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Walmart will overhaul and reopen the store in El Paso, where 22 people were killed



The Walmart in El Paso, where an armed assailant attacked Mexicans in a rampage this month, is expected to reopen later this year – and if so, the store will be unrecognizable to customers and employees , the ] company said Thursday.

The store, which is located on the east side of the city, will be disassembled and overhauled to its foundations over the next three to four months, Walmart said, adding new layout, flooring, fixtures and merchandise.

A memorial to the 22 people killed in the 3 August shootings is being included in the renovation of the business, which attracts both residents and customers from Ciudad Juárez on the Mexican side of the Rio Grande ].

While Walmart was criticized as one of the country's largest arms dealers, the shop in El Paso, where the mass shootings took place, did not sell firearms, company spokesman Randy Hargrove said The shots started, leaving panicked buyers and employees dead run. A 21-year-old man who wrote in a manifesto that he was reacting to the "Hispanic invasion of Texas," surrendered to the Texas Rangers and admitted the shooting, the authorities said.

The violence has enabled Walmart to decide on the future of the building. It is a well-known dilemma at the location of every mass shooting, such as the Sandy Hook Elementary School in Connecticut, the Pulse Nightclub in Orlando, and the Century Aurora Theater in Colorado.

"I do not think any of the staff wants him to tear down the store," said Alex Rodriguez, 24, a store clerk for five years, who took his lunch break at the start of the shoot. "Most of them say they should reopen the store." However, some of his staff have struggled with the psychological consequences of the shootout, said Mr Rodriguez, who was transferred to another Walmart in El Paso seven miles away. "I already know some people who do not want to work again," he said. "I'm sure, even if the business looks different, they will not want to return."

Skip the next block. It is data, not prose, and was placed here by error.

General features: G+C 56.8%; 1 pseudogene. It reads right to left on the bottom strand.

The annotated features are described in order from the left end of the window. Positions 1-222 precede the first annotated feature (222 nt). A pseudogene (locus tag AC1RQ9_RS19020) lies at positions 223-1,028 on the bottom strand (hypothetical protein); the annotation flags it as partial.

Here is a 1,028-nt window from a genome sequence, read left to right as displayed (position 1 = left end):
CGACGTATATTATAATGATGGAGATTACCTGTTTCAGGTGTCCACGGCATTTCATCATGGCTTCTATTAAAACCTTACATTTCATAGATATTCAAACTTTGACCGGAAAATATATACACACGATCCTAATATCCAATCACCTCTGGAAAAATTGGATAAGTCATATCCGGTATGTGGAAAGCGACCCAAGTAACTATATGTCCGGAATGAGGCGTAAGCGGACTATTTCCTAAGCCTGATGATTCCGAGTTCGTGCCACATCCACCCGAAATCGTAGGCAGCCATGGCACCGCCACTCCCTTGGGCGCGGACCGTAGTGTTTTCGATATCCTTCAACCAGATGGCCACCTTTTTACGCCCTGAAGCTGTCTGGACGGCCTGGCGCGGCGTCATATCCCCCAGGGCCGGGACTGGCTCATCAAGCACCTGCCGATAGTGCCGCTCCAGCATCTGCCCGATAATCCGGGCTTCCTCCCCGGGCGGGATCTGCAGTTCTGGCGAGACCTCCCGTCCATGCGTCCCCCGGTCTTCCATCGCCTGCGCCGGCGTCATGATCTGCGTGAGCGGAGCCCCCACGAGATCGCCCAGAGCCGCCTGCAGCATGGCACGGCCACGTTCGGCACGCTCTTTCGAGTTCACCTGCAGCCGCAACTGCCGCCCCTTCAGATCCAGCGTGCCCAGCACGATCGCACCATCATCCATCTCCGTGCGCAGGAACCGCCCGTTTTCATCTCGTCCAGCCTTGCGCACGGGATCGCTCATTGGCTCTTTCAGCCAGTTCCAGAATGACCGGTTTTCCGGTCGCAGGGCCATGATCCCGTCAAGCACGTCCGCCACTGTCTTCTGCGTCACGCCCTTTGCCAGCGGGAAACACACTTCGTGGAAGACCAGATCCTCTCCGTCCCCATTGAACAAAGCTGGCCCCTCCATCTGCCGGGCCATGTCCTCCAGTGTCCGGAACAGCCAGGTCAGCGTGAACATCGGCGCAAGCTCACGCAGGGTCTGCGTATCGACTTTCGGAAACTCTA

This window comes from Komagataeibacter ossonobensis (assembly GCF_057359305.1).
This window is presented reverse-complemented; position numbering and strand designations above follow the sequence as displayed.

Mr. Hargrove said on Thursday that the company had encouraged employees to provide feedback on the future of the business and intend to engage them intensely.

"The employees of this business have a very strong connection to this business," he said. "They have repeatedly told us that they want to work there again."

Mr. According to Hargrove, 93 percent of the company's 400 employees were employed in other Walmart stores in the region. Grief counselors are available through an employee wellness program . He added, "We will continue to provide them with what they need."

Laura C. Wilson, editor of "The Wiley Handbook of The Psychology of Mass shootings" and an adjunct professor of psychology at the University of Mary Washington in Virginia said it was quite common for survivors to tear down a building or room where gun violence took place.

"One of the hallmarks of PTSD is the avoidance of trauma memories, and the location of the shooting is certainly a memory," said Professor Wilson in an e-mail on Thursday. "In light of this, it's not surprising that many communities choose to eliminate or significantly redesign places where mass shootings took place."

This room feels like it again, "she added. "The reuse of this space can contribute to the achievement of this goal."

Communities have chosen different approaches to mass shooting sites.

In Newtown, Conn., For example, the elementary school where 20 first-graders and six pedagogues were killed in mass shootings in 2012 was destroyed and a new school was built on another part of the property.

In Virginia Beach, officials still have not decided the fate of an urban building in which a city engineer who quit his job killed 12 people in May. The city conducted a survey among residents and employees of the city, where the largest percentage of respondents supported the demolition, reported The Virginian Pilot from Norfolk, Virginia.

"Nothing will erase the pain of August 3," he added, "and we are confident that the reopening of the business will be further evidence of the strength and resilience that the El Paso community has for this tragedy characterized. "


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